The Oxford Handbook of Philosophical Theology

The Oxford Handbook of Philosophical Theology

by Thomas P. Flint
     
 

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Philosophical theology is aimed primarily at theoretical understanding of the nature and attributes of God and of God's relationship to the world and its inhabitants. During the twentieth century, much of the philosophical community (both in the Anglo-American analytic tradition and in Continental circles) had grave doubts about our ability to attain any such

Overview

Philosophical theology is aimed primarily at theoretical understanding of the nature and attributes of God and of God's relationship to the world and its inhabitants. During the twentieth century, much of the philosophical community (both in the Anglo-American analytic tradition and in Continental circles) had grave doubts about our ability to attain any such understanding. In recent years the analytic tradition in particular has moved beyond the biases that placed obstacles in the way of the pursuing questions located on the interface of philosophy and religion. The result has been a rebirth of serious, widely-discussed work in philosophical theology. The Oxford Handbook of Philosophical Theology attempts both to familiarize readers with the directions in which this scholarship has gone and to pursue the discussion into hitherto under-examined areas. Written by some of the leading scholars in the field, the essays in the Handbook are grouped in five sections. In the first ("Theological Prolegomena"), articles focus on the authority of scripture and tradition, on the nature and mechanisms of divine revelation, on the relation between religion and science, and on theology and mystery. The next section ("Divine Attributes") focuses on philosophical problems connected with the central divine attributes: aseity, omnipotence, omniscience, and the like. In Section Three ("God and Creation"), essays explore theories of divine action and divine providence, questions about petitionary prayer, problems about divine authority and God's relationship to morality and moral standards, and various formulations of and responses to the problem of evil. The fourth section ("Topics in Christian Philosophy") examines philosophical problems that arise in connection with such central Christian doctrines as the trinity, the incarnation, the atonement, original sin, resurrection, and the Eucharist. Finally, Section Five ("Non-Christian Philosophical Theology") introduces readers to work that is being done in Jewish, Islamic, and Chinese philosophical theology.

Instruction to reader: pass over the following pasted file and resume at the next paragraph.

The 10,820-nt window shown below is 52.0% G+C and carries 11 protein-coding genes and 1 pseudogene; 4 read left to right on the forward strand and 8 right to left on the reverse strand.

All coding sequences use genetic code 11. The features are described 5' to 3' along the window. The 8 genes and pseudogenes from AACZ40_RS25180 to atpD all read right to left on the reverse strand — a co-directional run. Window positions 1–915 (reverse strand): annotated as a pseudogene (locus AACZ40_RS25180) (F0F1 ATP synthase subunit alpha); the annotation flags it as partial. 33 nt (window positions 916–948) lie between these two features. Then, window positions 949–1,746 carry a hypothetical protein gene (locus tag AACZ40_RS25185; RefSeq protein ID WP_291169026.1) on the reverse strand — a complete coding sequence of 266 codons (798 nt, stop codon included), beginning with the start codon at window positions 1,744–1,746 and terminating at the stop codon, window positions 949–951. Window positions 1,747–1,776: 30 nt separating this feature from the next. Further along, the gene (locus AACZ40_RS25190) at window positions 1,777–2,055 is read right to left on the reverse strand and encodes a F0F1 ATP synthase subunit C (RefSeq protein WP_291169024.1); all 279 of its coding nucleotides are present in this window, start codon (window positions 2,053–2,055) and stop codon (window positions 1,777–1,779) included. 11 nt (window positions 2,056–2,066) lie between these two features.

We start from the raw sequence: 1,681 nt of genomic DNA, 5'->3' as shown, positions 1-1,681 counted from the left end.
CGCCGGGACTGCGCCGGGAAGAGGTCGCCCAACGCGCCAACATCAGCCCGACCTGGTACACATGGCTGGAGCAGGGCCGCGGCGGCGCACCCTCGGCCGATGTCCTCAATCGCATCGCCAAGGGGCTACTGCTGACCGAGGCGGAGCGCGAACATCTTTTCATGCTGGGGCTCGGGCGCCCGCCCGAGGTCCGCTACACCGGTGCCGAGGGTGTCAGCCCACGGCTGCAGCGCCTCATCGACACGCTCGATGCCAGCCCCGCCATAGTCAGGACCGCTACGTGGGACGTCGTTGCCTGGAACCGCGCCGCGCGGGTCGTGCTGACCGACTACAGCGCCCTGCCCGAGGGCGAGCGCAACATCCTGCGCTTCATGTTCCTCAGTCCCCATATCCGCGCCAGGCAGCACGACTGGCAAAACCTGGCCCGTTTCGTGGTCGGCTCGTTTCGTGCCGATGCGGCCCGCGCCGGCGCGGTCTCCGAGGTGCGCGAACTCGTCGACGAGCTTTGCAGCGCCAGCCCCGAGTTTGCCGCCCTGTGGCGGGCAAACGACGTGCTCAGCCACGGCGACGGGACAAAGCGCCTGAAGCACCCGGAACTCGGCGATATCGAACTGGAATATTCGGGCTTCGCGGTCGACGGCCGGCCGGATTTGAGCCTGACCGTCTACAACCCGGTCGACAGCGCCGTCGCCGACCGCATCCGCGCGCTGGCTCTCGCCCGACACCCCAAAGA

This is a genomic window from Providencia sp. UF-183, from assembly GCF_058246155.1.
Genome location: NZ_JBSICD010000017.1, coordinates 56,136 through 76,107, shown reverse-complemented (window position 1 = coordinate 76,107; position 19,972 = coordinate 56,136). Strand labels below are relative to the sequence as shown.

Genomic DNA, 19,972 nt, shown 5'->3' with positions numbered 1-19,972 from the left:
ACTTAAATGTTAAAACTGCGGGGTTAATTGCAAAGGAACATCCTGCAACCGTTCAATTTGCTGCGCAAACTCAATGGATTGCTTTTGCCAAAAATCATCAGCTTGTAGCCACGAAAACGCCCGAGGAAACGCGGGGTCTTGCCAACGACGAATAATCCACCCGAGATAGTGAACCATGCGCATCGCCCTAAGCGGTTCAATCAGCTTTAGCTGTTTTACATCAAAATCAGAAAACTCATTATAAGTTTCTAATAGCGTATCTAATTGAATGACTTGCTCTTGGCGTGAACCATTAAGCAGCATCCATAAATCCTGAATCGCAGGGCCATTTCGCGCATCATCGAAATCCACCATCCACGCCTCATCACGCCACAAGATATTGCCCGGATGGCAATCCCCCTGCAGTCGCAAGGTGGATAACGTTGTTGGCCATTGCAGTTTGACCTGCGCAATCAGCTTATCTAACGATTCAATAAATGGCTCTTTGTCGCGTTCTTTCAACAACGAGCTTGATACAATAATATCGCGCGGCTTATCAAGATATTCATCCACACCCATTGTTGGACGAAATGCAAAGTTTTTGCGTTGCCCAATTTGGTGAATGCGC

Editorial Reviews

From the Publisher
"The book is well done, has top-notch articles from important people in the field, and makes a valuable contribution. It also shows how far we have come in analytic philosophy on discussions of religion." —Notre Dame Philosophical Reviews

Product Details

ISBN-13:
9780191615771
Publisher:
OUP Oxford
Publication date:
03/17/2011
Series:
Oxford Handbooks
Sold by:
Barnes & Noble
Format:
NOOK Book
File size:
3 MB

Meet the Author

Thomas P. Flint is Professor of Phiosophy at the University of Notre Dame. Michael Rea is Associate Professor of Philosophy at the University of Notre Dame.

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